2012 was a pretty epic year for visual trickery. We stared through telescopes, transfixed by Venus' cosmic trick of the light; gaped in disbelief at a Rubik's Cube that wasn't; and watched with morbid curiosity as celebrities transformed into grotesque mutations of their former selves.
Sound crazy? We're just getting warmed up. Here are our picks for the very best optical illusions from 2012.
Society harbors a strange obsession with seeing celebrities disheveled, out of makeup, and out of shape. The video featured here takes that fascination and turns it totally inside out, by using normal photographs of good-looking celebrities to illustrate what's known as the "Flashed Face Distortion Effect" — an optical illusion first described last year by University of Queensland scientists Jason Tangen, Sean Murphy and Matthew Thompson, and re-imagined this year in the celebrity-version featured above.
The best thing about this illusion is that it was discovered by accident. Murphy had been working alone in the lab, skimming through photographs of faces aligned at eye-level, when he noticed that some of the faces lurking on the fringes of his vision looked frightening and deformed. The instant he tried to get a closer look at them, however, they appeared totally normal — attractive even. Can you imagine working in the lab late one night, only to discover a novel optical illusion that tricks you into perceiving attractive faces as utterly grotesque? Don't pretend for a second that wouldn't freak you the hell out. [More]
It's shaped like a caterpillar. It's colored like a caterpillar. It even has what appear to be spines running along its back, a feature common in many species of caterpillars. But this is no caterpillar. [More]
So you're a fan of time-lapse videos, and it goes without saying that you love optical illusions... but have you ever wondered what happens when you combine the two? One possible outcome is the video featured here, titled Flawed Symmetry of Prediction, as shot by Southern California artist Jeff Frost. [More]
The best optical illusions are often the ones we happen upon unintentionally, which is exactly what happened when redditor Liammm decided that water circling the drain of his sink would make for a nice photographic subject. Pareidolia, anyone? [More]
M.C. Escher's two-dimensional renderings of impossible feats of architecture are endlessly fascinating to look at, precisely because they could not exist as three-dimensional objects. Or could they? Gershon Elber, a computer science professor at the Israel Institute of Technology, has manipulated Escher's optical illusions so that they can be fabricated with a 3D printer. [More]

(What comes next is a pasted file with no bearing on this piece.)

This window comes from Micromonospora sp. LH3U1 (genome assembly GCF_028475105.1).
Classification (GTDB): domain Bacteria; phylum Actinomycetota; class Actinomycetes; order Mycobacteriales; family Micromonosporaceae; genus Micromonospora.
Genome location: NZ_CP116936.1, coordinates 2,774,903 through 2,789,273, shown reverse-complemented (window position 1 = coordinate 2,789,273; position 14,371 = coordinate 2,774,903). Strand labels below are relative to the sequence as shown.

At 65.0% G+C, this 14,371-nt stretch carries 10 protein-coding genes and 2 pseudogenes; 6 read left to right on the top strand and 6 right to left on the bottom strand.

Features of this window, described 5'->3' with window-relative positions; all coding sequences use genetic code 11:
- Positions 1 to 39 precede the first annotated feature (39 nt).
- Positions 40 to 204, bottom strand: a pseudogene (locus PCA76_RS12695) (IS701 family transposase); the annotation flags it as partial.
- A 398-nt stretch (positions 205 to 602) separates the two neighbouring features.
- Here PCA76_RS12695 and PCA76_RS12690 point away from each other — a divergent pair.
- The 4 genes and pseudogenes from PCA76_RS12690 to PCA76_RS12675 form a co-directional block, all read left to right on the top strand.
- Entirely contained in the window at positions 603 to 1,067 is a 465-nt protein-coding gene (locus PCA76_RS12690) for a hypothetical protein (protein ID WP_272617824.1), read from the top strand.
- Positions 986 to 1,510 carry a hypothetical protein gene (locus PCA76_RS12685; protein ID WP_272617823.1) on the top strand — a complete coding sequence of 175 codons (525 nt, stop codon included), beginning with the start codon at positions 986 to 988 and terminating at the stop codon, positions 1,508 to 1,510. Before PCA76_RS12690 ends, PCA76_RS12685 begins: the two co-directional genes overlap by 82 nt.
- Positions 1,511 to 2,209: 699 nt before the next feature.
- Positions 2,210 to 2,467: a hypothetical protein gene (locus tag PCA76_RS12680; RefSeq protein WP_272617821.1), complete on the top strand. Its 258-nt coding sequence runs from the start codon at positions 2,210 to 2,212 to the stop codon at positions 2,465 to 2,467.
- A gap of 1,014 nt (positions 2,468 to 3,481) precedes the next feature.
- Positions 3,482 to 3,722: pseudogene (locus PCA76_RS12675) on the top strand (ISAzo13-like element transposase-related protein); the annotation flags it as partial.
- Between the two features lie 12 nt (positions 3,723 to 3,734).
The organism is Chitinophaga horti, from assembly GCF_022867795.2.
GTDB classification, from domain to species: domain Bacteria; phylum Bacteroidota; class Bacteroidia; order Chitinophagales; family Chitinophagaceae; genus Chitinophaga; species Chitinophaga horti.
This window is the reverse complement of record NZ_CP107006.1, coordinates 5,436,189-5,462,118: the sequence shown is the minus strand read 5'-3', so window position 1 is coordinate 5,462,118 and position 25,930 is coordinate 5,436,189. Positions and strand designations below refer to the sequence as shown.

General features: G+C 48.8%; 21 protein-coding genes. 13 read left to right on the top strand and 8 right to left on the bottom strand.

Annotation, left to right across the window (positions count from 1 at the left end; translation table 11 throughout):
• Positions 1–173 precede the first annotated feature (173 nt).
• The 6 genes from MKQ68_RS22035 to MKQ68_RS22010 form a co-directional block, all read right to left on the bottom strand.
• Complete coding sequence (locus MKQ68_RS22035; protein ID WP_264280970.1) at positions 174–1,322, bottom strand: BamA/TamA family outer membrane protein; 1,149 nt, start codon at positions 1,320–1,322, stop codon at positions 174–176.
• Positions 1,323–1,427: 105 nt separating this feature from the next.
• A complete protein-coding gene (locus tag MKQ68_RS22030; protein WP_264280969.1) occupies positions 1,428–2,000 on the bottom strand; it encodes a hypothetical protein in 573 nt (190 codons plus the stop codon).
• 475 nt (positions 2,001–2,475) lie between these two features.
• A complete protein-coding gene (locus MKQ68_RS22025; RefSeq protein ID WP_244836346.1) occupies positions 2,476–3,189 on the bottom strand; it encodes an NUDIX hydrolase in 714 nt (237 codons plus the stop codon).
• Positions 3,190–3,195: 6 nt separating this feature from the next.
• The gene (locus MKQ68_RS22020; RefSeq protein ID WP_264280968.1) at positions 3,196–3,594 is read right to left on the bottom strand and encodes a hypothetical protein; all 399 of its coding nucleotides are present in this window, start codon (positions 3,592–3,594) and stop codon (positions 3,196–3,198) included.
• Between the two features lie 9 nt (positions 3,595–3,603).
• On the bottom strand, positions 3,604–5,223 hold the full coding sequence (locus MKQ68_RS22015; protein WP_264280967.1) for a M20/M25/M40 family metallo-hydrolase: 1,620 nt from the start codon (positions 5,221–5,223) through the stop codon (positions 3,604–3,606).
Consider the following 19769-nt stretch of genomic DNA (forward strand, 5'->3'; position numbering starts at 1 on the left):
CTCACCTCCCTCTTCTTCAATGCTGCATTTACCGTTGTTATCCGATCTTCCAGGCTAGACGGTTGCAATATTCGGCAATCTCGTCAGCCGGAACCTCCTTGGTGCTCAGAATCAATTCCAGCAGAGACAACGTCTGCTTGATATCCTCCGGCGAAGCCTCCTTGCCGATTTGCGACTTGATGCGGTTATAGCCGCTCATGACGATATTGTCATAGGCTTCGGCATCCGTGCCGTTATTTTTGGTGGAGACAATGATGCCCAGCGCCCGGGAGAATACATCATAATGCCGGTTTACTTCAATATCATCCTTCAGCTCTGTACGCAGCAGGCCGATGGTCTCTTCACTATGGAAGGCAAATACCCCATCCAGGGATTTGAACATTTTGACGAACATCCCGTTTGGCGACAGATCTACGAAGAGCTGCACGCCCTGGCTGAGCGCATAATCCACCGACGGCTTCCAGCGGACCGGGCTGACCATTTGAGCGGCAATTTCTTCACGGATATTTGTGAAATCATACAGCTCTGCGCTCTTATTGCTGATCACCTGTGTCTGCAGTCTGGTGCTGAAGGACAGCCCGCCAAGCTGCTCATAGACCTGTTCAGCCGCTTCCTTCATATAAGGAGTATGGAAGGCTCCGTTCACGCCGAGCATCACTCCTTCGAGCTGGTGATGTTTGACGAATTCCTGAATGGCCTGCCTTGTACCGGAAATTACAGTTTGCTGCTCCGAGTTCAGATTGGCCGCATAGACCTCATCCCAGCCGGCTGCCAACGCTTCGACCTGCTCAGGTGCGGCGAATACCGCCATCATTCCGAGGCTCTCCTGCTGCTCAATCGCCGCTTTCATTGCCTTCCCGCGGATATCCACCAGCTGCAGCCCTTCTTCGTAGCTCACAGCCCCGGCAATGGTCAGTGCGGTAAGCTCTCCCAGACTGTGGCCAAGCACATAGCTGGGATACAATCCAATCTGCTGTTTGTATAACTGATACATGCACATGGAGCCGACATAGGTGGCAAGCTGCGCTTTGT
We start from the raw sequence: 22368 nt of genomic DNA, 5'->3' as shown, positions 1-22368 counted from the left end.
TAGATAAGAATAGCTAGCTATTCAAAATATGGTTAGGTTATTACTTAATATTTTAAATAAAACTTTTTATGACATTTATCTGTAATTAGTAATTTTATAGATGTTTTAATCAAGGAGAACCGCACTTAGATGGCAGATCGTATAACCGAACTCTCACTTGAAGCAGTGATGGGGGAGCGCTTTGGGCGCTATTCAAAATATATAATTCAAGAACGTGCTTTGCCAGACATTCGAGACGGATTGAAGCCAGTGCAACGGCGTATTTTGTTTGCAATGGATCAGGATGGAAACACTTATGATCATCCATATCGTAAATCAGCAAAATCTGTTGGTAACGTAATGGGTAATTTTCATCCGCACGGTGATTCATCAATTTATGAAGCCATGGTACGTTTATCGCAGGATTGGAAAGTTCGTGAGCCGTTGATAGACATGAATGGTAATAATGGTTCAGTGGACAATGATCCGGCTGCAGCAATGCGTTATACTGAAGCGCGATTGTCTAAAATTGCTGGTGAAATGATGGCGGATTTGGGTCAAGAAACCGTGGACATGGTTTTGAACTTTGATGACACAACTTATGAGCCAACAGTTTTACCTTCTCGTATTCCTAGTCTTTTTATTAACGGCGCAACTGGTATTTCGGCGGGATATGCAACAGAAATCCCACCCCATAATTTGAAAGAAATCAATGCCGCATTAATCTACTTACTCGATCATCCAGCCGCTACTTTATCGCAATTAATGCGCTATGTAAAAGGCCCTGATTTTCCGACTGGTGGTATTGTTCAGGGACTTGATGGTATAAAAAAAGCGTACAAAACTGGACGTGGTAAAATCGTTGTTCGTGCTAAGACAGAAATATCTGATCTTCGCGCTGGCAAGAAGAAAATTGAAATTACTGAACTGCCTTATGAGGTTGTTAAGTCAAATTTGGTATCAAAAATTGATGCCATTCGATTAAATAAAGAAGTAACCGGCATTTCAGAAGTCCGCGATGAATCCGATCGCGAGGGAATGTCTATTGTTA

If you're a fan of shadow art, then you'll definitely appreciate this. Scientist and artist John V. Muntean crafts wood into carefully configured sculptures which, at first glance, resemble little more than amorphous clusters of random shapes; hold them beneath a light source, however, and a distinctive silhouette twists into existence. [More]
Another masterful Escher-esque illusion, this one created by engineering professor Kokichi Sugihara. Sugihara's award-winning creations often combine 2D-looking 3D structures with dynamic elements (like one or more rolling balls) to toy with you perception of scale, dimension, and linear perspective. This one was presented a few days ago at the European Conference on Visual Perception in Sardinia, Italy. [More]
This multi-sensory illusion was created by Roger Newport of the University of Nottingham, and plays with vision, touch and proprioception to produce the illusion that a participant's hand has disappeared. This illusion took first place in this year's 8th Annual Best Illusion of the Year contest (held by the Vision Sciences Society earlier this year). [More here and here]
An eldritch twist on the classic double-eye illusion: using only acrylic paint and her own demented sense of whimsy, Japanese artist Chooo-San transforms herself into an entity that escaped from either the Mos Eisley cantina or H.P. Lovecraft's mental monster manual. Happy nightmares! [More]
Some of the most compelling optical illusions are often the simplest. Case in point: the drawings of Japanese artist Nagai Hideyuki. With little more than a couple of sketchbooks, some pencils, and a little perspective, Hideyuki's 2D drawings turn into a series of surreal, three-dimensional weirdfests. [More]
For hilarious and sadistic kicks, German designer Friedrich van Schoor created this projection mapping installation of an entire building story occupied by two automobile-sized spiders. Oh, to be a
fly on the wall confused passerby when these eight-legged monsters began scampering. (Fast forward to 1:00 to kickstart the creepfest.) [More]
On June 5, skygazers the world over watched Venus pass between the Earth and the Sun. The transit of Venus, as it's called, is a rare astronomical event that wont be visible from Earth again for more than one hundred years. But the phenomena also gives rise to a long-studied natural optical illusion: for as long as the Venus transit has been observed, a strange thing has been happening. Instead of appearing as a dark, distinct circle, Venus makes its grand entrance onto the face of the Sun in the shape of a tear drop that slowly oozes onto the solar disc. A similar illusion can be witnessed as the planet's exits the disc. Astronomers refer to it as The Black Drop Effect, and it took them three hundred years to understand it. [More]